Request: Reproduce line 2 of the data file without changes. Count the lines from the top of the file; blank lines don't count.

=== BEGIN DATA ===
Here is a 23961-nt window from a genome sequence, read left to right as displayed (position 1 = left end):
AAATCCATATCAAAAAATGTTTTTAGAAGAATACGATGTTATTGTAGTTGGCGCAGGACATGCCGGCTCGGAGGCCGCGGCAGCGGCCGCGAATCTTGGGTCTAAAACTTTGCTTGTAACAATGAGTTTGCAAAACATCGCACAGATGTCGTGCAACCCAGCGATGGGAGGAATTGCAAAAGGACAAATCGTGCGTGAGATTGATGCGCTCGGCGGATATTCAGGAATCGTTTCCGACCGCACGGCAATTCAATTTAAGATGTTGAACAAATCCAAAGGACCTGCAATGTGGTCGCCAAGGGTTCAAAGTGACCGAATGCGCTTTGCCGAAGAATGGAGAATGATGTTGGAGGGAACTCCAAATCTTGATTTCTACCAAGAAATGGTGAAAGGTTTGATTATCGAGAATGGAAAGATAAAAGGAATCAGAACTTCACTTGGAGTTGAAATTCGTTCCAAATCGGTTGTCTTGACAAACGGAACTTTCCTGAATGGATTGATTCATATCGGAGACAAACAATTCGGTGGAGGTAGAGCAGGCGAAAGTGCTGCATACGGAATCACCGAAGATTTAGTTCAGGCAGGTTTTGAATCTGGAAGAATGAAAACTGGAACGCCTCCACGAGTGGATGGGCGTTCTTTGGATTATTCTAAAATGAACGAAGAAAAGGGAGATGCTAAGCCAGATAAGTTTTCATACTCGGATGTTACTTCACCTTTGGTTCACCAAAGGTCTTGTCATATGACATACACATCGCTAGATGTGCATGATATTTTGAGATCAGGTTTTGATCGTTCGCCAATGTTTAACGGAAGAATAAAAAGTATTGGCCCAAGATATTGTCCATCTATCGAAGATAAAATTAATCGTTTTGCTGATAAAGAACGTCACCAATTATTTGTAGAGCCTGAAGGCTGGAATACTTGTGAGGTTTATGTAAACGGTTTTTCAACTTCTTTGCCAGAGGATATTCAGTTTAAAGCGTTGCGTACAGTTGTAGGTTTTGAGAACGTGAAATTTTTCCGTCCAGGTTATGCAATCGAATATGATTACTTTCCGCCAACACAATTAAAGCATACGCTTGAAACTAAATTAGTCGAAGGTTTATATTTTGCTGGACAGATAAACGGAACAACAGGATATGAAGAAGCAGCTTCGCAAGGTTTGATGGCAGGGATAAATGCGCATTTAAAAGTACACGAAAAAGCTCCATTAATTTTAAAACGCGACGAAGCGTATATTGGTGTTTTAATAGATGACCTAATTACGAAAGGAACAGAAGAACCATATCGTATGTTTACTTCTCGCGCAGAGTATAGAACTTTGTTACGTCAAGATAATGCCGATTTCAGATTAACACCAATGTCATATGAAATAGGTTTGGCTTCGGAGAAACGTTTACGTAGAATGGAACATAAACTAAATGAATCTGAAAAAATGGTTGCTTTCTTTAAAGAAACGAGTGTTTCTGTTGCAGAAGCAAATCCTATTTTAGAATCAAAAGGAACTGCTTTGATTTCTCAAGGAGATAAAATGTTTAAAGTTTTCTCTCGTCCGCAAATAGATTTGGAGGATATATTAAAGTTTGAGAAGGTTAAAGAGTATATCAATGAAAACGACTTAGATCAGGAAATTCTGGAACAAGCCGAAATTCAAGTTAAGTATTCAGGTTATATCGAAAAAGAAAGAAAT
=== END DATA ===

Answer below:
AAATCCATATCAAAAAATGTTTTTAGAAGAATACGATGTTATTGTAGTTGGCGCAGGACATGCCGGCTCGGAGGCCGCGGCAGCGGCCGCGAATCTTGGGTCTAAAACTTTGCTTGTAACAATGAGTTTGCAAAACATCGCACAGATGTCGTGCAACCCAGCGATGGGAGGAATTGCAAAAGGACAAATCGTGCGTGAGATTGATGCGCTCGGCGGATATTCAGGAATCGTTTCCGACCGCACGGCAATTCAATTTAAGATGTTGAACAAATCCAAAGGACCTGCAATGTGGTCGCCAAGGGTTCAAAGTGACCGAATGCGCTTTGCCGAAGAATGGAGAATGATGTTGGAGGGAACTCCAAATCTTGATTTCTACCAAGAAATGGTGAAAGGTTTGATTATCGAGAATGGAAAGATAAAAGGAATCAGAACTTCACTTGGAGTTGAAATTCGTTCCAAATCGGTTGTCTTGACAAACGGAACTTTCCTGAATGGATTGATTCATATCGGAGACAAACAATTCGGTGGAGGTAGAGCAGGCGAAAGTGCTGCATACGGAATCACCGAAGATTTAGTTCAGGCAGGTTTTGAATCTGGAAGAATGAAAACTGGAACGCCTCCACGAGTGGATGGGCGTTCTTTGGATTATTCTAAAATGAACGAAGAAAAGGGAGATGCTAAGCCAGATAAGTTTTCATACTCGGATGTTACTTCACCTTTGGTTCACCAAAGGTCTTGTCATATGACATACACATCGCTAGATGTGCATGATATTTTGAGATCAGGTTTTGATCGTTCGCCAATGTTTAACGGAAGAATAAAAAGTATTGGCCCAAGATATTGTCCATCTATCGAAGATAAAATTAATCGTTTTGCTGATAAAGAACGTCACCAATTATTTGTAGAGCCTGAAGGCTGGAATACTTGTGAGGTTTATGTAAACGGTTTTTCAACTTCTTTGCCAGAGGATATTCAGTTTAAAGCGTTGCGTACAGTTGTAGGTTTTGAGAACGTGAAATTTTTCCGTCCAGGTTATGCAATCGAATATGATTACTTTCCGCCAACACAATTAAAGCATACGCTTGAAACTAAATTAGTCGAAGGTTTATATTTTGCTGGACAGATAAACGGAACAACAGGATATGAAGAAGCAGCTTCGCAAGGTTTGATGGCAGGGATAAATGCGCATTTAAAAGTACACGAAAAAGCTCCATTAATTTTAAAACGCGACGAAGCGTATATTGGTGTTTTAATAGATGACCTAATTACGAAAGGAACAGAAGAACCATATCGTATGTTTACTTCTCGCGCAGAGTATAGAACTTTGTTACGTCAAGATAATGCCGATTTCAGATTAACACCAATGTCATATGAAATAGGTTTGGCTTCGGAGAAACGTTTACGTAGAATGGAACATAAACTAAATGAATCTGAAAAAATGGTTGCTTTCTTTAAAGAAACGAGTGTTTCTGTTGCAGAAGCAAATCCTATTTTAGAATCAAAAGGAACTGCTTTGATTTCTCAAGGAGATAAAATGTTTAAAGTTTTCTCTCGTCCGCAAATAGATTTGGAGGATATATTAAAGTTTGAGAAGGTTAAAGAGTATATCAATGAAAACGACTTAGATCAGGAAATTCTGGAACAAGCCGAAATTCAAGTTAAGTATTCAGGTTATATCGAAAAAGAAAGAAAT